Parenting in the Loop’s Weekend – Mom Myths
New Mom and the “Goddess Myth”
“We live in a world where people fling judgments with their fingertips.”
As a mother and grandmother in today’s world climate it disturbs me how much judgment there is about what makes a “good enough mother”.
Years ago, Winnicott, a pediatrician coined the term “good enough mother” where he described how a mom becomes attached to her newborn baby by meeting his/her every need. As her child gets older she allows him/her to go out on his own explorations experiencing some frustrations yet she remains empathetic and caring. It is a teaching moment of which she may not even be aware.
In discussing the mother (or other caretaker’s) adaptation to the needs of the baby, Winnicott thought that the “good enough mother” starts out with an almost complete adaptation to her baby’s needs. She is entirely devoted to the baby and quickly sees to his every need. She sacrifices her own sleep and her own needs to to fulfill the needs of her infant.
As time goes by, however, the mother allows the infant to experience small amounts of frustration. She is empathetic and caring, but does not immediately rush to the baby’s every cry. Of course, at first the time-limit to this frustration must be very short. She may allow the baby to cry for a few minutes before her nighttime feeding, but only for a few minutes. She is not “perfect” but she is “good enough” in that the child only feels a slight amount of frustration.
Source: What Is a “Good Enough Mother”? | Psychology Today
Today, moms are bombarded with information and experiences of other moms peppered with some statistically proven facts which are not always scientifically significant. For many of these women it is information overload and adds to their over arching anxiety surrounding pregnancy and parenthood.
I found this to be true when I was a practicing obstetrical nurse. Many women, who were adamant about following a very severely scripted birth plan set themselves up for failure and or disappointment from the minute they went into labor. Trying to superimpose a template upon a very natural human experience which sometimes is accompanied by many curves and detours before the actual delivery of a healthy baby is not the wisest approach to labor and delivery.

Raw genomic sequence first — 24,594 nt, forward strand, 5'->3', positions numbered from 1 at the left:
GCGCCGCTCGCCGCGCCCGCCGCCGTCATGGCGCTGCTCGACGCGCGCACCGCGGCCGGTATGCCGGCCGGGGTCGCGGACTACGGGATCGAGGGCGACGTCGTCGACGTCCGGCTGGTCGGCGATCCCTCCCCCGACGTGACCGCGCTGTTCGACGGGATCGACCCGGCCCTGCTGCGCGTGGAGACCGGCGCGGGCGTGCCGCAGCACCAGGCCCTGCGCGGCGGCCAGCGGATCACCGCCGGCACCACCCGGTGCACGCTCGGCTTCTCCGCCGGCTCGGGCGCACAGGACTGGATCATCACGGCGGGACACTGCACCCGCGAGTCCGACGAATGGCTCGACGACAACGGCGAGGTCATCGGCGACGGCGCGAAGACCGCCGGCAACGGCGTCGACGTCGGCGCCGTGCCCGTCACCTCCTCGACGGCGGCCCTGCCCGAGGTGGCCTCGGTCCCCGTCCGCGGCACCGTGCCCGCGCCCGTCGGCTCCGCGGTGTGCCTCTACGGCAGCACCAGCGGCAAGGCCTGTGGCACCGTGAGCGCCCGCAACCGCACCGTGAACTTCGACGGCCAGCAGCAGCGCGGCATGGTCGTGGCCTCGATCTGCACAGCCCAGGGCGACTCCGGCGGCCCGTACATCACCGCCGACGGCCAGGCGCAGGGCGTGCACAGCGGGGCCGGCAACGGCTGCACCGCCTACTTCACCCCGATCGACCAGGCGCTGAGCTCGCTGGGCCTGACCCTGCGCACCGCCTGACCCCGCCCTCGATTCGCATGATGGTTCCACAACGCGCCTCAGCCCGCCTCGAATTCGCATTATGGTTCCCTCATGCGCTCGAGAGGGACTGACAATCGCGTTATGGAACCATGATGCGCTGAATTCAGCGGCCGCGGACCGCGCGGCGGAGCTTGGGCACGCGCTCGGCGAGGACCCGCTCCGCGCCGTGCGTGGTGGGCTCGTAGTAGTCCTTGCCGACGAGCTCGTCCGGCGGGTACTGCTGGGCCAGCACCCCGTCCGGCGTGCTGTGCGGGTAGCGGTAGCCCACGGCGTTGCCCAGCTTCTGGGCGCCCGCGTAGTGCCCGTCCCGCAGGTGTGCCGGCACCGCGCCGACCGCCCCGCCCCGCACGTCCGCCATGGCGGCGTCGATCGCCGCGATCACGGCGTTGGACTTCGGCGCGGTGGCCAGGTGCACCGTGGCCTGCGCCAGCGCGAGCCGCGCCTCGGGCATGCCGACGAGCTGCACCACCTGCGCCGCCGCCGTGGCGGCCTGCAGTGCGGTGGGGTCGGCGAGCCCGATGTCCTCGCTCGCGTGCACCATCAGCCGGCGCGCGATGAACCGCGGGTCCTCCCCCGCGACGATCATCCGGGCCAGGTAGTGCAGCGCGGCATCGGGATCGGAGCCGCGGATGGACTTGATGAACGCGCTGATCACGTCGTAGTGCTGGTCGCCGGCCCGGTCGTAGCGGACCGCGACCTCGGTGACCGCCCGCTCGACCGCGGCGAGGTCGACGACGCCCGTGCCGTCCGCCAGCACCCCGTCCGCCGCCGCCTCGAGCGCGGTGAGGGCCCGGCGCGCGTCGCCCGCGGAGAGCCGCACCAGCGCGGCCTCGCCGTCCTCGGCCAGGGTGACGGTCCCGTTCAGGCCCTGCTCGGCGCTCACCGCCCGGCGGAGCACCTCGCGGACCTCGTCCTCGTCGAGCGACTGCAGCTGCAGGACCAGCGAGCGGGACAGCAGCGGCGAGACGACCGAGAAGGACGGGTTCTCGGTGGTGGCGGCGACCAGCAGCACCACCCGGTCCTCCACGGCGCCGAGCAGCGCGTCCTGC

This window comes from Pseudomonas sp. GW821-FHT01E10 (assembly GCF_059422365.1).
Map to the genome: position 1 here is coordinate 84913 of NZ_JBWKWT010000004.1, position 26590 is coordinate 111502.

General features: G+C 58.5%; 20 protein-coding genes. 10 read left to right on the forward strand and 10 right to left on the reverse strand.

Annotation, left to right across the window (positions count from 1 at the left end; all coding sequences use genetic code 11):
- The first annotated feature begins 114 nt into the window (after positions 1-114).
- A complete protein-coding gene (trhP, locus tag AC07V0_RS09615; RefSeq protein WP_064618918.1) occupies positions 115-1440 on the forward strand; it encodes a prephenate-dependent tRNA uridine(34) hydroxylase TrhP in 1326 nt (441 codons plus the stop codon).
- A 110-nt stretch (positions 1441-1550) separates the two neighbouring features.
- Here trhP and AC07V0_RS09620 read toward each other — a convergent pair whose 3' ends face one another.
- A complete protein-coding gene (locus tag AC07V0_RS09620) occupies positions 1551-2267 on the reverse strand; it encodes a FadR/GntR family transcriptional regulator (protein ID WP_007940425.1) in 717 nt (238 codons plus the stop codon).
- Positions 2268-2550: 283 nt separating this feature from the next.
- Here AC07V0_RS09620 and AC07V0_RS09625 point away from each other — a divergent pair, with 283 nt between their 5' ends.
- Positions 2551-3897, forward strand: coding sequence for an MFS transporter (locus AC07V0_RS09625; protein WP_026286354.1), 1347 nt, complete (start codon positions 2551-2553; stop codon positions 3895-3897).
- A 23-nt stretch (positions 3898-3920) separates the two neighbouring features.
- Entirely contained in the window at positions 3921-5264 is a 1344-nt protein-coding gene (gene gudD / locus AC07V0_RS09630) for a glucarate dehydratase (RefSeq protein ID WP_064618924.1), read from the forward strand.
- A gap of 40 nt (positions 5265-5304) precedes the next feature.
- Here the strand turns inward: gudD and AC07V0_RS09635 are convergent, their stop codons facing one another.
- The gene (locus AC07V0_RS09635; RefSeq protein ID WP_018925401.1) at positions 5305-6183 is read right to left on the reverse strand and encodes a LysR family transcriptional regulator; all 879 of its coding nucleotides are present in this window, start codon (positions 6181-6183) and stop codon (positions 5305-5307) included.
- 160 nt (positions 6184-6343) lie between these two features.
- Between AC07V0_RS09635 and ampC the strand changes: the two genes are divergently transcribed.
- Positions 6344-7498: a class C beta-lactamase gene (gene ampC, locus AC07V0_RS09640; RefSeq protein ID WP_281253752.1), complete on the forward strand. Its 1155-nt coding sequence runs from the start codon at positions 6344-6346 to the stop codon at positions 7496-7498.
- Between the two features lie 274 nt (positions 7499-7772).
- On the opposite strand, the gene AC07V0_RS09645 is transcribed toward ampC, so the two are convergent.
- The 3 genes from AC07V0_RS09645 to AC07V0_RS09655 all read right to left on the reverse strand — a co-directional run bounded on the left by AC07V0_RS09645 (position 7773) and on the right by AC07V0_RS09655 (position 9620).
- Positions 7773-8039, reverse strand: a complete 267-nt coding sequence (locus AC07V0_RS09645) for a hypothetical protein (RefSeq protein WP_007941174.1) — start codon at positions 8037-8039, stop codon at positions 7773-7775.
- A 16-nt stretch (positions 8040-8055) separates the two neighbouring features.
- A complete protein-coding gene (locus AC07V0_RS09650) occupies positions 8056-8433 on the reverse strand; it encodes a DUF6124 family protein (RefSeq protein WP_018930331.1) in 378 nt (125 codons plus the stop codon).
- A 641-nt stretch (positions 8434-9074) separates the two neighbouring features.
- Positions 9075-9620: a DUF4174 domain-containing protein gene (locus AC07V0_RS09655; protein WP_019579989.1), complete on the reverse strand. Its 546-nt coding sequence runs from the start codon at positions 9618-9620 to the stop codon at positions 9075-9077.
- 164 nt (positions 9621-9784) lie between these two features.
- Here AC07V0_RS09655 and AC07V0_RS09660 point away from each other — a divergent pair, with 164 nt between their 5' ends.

In my obstetrical nursing practice, I approached every laboring women as a unique person who was going to have her own unique experience. There was no template and no definition of a successful delivery except having a healthy baby and mom in the end. As a professional nurse we do have standards of practice to maintain which are put in place to safe guard against malpractice and negligence. They are not in place to make every delivery the same like a cookie cutter experience. The human being just does not allow for cookie cutter outcomes. We are all different as are our fingerprints. These are not myths they are facts.
It is time that moms and moms to be look at the templates that they are trying to live by and realize that this type of framework can more than likely set them up for disappointment when there is no need for it. Delivering a healthy baby is the goal and getting there is a different journey for every mom.There is no room for judgement or myths. But there is plenty of room for support and celebration of our individuality.
Motherhood in the connected era doesn’t have to be dominated by any myth. Social media can just as easily help celebrate our individual experience and create community through contrast. Moms have to stick together even as we walk our separate paths. We have to spot the templates and realize there are no templates. We have to talk about our failures and realize there are no failures.
Source: The Goddess Myth: Why Many New Mothers Feel Guilt and Shame | Time.com